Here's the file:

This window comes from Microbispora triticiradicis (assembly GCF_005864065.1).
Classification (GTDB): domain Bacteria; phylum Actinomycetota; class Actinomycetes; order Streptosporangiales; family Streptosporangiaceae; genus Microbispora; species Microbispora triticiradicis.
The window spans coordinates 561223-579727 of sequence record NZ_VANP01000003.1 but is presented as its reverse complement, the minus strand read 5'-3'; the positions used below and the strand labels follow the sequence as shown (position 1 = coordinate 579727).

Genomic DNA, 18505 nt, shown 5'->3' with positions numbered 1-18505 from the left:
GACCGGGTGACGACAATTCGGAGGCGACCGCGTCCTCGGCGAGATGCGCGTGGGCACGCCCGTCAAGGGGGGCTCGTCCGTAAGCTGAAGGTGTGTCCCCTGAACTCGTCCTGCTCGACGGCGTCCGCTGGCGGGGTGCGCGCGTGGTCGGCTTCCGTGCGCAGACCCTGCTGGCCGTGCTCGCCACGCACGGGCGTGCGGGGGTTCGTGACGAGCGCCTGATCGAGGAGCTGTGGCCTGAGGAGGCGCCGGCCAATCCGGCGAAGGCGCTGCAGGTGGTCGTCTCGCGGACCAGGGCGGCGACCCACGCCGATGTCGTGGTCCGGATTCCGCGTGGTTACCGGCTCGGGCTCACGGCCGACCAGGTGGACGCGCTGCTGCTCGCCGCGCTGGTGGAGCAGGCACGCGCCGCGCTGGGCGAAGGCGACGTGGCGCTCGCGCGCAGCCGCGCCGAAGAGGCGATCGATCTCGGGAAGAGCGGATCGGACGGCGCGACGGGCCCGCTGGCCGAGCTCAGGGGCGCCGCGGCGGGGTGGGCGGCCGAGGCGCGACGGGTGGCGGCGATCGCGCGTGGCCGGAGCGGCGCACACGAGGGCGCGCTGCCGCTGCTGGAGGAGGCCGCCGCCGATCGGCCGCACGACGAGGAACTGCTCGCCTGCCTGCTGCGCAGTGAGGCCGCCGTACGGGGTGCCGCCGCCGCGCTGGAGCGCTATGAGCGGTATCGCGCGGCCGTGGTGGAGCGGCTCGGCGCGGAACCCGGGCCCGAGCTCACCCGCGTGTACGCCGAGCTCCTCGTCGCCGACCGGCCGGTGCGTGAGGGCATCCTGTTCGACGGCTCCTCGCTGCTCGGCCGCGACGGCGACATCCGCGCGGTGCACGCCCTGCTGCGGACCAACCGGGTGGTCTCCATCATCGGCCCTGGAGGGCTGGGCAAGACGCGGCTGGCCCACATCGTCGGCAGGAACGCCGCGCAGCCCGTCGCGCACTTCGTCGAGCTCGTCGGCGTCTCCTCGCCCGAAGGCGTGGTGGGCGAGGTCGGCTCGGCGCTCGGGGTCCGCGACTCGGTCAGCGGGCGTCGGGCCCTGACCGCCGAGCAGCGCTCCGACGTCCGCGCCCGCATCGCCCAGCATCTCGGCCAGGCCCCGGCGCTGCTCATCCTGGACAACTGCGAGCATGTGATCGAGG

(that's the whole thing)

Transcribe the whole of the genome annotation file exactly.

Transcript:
This window comes from Microbispora triticiradicis (assembly GCF_005864065.1).
Classification (GTDB): domain Bacteria; phylum Actinomycetota; class Actinomycetes; order Streptosporangiales; family Streptosporangiaceae; genus Microbispora; species Microbispora triticiradicis.
The window spans coordinates 561223-579727 of sequence record NZ_VANP01000003.1 but is presented as its reverse complement, the minus strand read 5'-3'; the positions used below and the strand labels follow the sequence as shown (position 1 = coordinate 579727).

Genomic DNA, 18505 nt, shown 5'->3' with positions numbered 1-18505 from the left:
GACCGGGTGACGACAATTCGGAGGCGACCGCGTCCTCGGCGAGATGCGCGTGGGCACGCCCGTCAAGGGGGGCTCGTCCGTAAGCTGAAGGTGTGTCCCCTGAACTCGTCCTGCTCGACGGCGTCCGCTGGCGGGGTGCGCGCGTGGTCGGCTTCCGTGCGCAGACCCTGCTGGCCGTGCTCGCCACGCACGGGCGTGCGGGGGTTCGTGACGAGCGCCTGATCGAGGAGCTGTGGCCTGAGGAGGCGCCGGCCAATCCGGCGAAGGCGCTGCAGGTGGTCGTCTCGCGGACCAGGGCGGCGACCCACGCCGATGTCGTGGTCCGGATTCCGCGTGGTTACCGGCTCGGGCTCACGGCCGACCAGGTGGACGCGCTGCTGCTCGCCGCGCTGGTGGAGCAGGCACGCGCCGCGCTGGGCGAAGGCGACGTGGCGCTCGCGCGCAGCCGCGCCGAAGAGGCGATCGATCTCGGGAAGAGCGGATCGGACGGCGCGACGGGCCCGCTGGCCGAGCTCAGGGGCGCCGCGGCGGGGTGGGCGGCCGAGGCGCGACGGGTGGCGGCGATCGCGCGTGGCCGGAGCGGCGCACACGAGGGCGCGCTGCCGCTGCTGGAGGAGGCCGCCGCCGATCGGCCGCACGACGAGGAACTGCTCGCCTGCCTGCTGCGCAGTGAGGCCGCCGTACGGGGTGCCGCCGCCGCGCTGGAGCGCTATGAGCGGTATCGCGCGGCCGTGGTGGAGCGGCTCGGCGCGGAACCCGGGCCCGAGCTCACCCGCGTGTACGCCGAGCTCCTCGTCGCCGACCGGCCGGTGCGTGAGGGCATCCTGTTCGACGGCTCCTCGCTGCTCGGCCGCGACGGCGACATCCGCGCGGTGCACGCCCTGCTGCGGACCAACCGGGTGGTCTCCATCATCGGCCCTGGAGGGCTGGGCAAGACGCGGCTGGCCCACATCGTCGGCAGGAACGCCGCGCAGCCCGTCGCGCACTTCGTCGAGCTCGTCGGCGTCTCCTCGCCCGAAGGCGTGGTGGGCGAGGTCGGCTCGGCGCTCGGGGTCCGCGACTCGGTCAGCGGGCGTCGGGCCCTGACCGCCGAGCAGCGCTCCGACGTCCGCGCCCGCATCGCCCAGCATCTCGGCCAGGCCCCGGCGCTGCTCATCCTGGACAACTGCGAGCATGTGATCGAGG